Use appropriate governance and management scales and look for mediators or multiplicators

Develop sustainable solutions for governing environmentally effective NbS at different governance levels. Joined-up planning and implementation at the landscape scale will be needed to introduce this change, thus requiring much cross-sectoral and multi-level coordination and cooperation36. NbS projects and initiatives have to be linked much better to existing governance and planning instruments. Possibly, different actions, i.e., different governance and management instruments, will be needed for different governance levels and/or to explicitly connect these different levels to prevent scale mismatches54,55,56. Efforts to identify and define appropriate governance and management scales to effectively achieve NbS amplification may as well be necessary since existing jurisdictions could not represent the required cross-sectoral and multi-level characteristics. It seems that mediators or multiplicators are needed to bring the different levels together.

Use opportunities for transformative change offered by crisis for real-time experiments and immediate effects

Use the opportunities for transformative change offered by crises like the COVID-19 pandemic widely. These can include the establishment of more flexible governance structures that allow the implementation of pop-up nature-based recoveries as real-time experiments that make immediate effects obvious and in consequence larger scale NbS more acceptable. This can also include the use of COVID-19 recovery programs as additional financing option for NbS1.

Learn from amplification strategies and experiences from other regions

Examine the shortcomings of other international programs for amplifying NbS and learn from their experiences. For instance, make meaningful use of stakeholder engagement to identify possible win-win opportunities at all project phases—derived as an experience from Working with Nature. Try to take advantage of possibilities of simultaneous change in the cognitive, normative, and regulative conditions—derived from experiences of the Sponge City program. Or change the national law and set up a long-term investment program as in Switzerland (see Table 1).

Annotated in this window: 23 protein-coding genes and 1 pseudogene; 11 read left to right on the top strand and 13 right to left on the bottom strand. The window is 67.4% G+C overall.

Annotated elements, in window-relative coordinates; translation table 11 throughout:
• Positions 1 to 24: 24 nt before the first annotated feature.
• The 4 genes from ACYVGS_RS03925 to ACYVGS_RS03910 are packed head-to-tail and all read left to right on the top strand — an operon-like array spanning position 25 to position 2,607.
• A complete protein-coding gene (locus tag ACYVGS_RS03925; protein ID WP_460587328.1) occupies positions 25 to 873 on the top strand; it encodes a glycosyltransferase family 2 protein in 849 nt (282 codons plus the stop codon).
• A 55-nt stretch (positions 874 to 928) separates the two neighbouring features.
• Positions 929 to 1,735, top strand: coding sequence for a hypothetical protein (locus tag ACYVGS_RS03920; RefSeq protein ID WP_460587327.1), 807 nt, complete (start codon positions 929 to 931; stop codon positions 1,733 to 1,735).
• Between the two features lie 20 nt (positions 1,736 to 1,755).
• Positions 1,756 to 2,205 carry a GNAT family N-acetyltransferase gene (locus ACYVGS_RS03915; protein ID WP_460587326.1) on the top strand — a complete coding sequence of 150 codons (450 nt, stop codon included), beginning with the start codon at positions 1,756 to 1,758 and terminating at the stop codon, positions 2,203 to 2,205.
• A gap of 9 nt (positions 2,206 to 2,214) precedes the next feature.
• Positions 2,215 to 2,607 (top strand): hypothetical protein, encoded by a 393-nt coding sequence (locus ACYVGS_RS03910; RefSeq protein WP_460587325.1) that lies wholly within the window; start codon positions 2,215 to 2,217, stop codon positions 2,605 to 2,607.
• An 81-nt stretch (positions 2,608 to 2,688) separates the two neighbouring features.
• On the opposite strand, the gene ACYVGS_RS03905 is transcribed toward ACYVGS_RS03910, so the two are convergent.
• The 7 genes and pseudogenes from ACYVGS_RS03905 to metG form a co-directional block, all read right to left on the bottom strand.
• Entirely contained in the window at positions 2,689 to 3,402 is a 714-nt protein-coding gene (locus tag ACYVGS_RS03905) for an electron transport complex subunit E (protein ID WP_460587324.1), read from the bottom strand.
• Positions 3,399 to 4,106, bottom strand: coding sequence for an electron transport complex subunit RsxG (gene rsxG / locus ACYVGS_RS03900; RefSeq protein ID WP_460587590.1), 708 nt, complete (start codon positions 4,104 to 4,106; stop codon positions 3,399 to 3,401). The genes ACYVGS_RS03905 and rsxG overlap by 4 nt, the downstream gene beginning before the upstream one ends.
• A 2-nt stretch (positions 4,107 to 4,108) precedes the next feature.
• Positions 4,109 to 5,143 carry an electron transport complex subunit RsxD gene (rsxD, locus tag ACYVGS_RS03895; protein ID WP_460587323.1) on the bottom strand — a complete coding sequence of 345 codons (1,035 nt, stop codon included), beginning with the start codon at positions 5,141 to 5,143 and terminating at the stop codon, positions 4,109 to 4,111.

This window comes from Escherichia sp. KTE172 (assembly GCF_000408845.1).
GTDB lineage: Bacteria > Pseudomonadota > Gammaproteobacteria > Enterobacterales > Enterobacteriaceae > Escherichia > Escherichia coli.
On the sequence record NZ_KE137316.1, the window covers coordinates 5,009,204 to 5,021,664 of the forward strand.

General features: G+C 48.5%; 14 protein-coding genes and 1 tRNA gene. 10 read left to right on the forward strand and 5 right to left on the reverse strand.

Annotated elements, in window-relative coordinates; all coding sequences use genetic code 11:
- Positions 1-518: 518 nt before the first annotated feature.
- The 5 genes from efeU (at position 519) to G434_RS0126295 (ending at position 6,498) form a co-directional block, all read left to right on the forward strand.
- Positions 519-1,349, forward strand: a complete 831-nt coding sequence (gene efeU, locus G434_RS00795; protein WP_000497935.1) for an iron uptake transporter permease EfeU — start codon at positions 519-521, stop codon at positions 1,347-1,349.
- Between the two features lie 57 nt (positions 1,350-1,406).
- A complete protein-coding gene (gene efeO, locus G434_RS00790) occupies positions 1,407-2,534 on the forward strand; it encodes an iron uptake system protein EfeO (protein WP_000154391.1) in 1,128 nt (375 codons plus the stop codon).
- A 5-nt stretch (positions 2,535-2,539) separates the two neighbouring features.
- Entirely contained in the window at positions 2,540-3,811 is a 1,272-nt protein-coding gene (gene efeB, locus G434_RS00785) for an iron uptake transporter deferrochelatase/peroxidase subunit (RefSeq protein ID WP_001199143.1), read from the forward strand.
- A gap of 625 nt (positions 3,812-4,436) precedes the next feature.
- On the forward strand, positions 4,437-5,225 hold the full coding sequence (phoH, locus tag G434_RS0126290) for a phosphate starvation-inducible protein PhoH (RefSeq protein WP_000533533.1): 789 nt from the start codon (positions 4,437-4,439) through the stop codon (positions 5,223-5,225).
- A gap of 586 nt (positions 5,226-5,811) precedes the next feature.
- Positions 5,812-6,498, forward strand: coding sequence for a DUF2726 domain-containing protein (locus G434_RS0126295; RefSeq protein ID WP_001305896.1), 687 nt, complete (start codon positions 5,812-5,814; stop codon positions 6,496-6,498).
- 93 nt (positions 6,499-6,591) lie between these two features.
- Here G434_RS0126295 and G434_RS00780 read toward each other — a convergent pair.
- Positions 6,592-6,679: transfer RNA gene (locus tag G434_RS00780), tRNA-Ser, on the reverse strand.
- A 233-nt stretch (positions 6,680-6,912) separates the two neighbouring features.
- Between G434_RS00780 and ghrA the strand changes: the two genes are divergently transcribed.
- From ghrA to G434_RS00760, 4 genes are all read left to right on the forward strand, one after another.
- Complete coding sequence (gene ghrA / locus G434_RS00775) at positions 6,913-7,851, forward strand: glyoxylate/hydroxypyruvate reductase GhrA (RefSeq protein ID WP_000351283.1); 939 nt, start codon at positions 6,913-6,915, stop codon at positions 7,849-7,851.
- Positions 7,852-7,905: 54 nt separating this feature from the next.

We argue that due to the pressing global challenges—and current negative news on the impact of the pandemic on the fulfillment of SDGs57 and climate change58—NbS need to contribute to transformative change. This can no longer be reached by amplifying planning approaches and requires institutional change to enhance cooperation. Beyond demonstrator projects there is an ´accountability trap´: cooperation for NbS needed across different sectors and governance levels, but no one feels responsible and puts aside own institutional interests. Therefore, we need institutional change to foster cooperation and we need more instruments than demonstrator projects. Structural, systematic, and engaging approaches18 are necessary as well as coordinated, well planned policy-mixes20 in concert with a wide range of other processes such as cultural, technological, social, and environmental to foster transformations59.

In summary, we plea for more social science research and support for the amplification of NbS planning and implementation across levels and scales, as well as for real time cooperation with policy to improve financial and governance structures suitable for NbS. The COVID-19 pandemic presents the chance for NbS to truly integrate solutions true as overlapping societal challenges become transparent. The crises have converged, so have the solutions (Christiana Figueres in Financial Times Interview: Better understanding and creativity is needed on how NbS innovation can be amplified across sites and levels, and how it can be best supported to address societal challenges and advance as many of the SDGs as possible—in urban areas and beyond.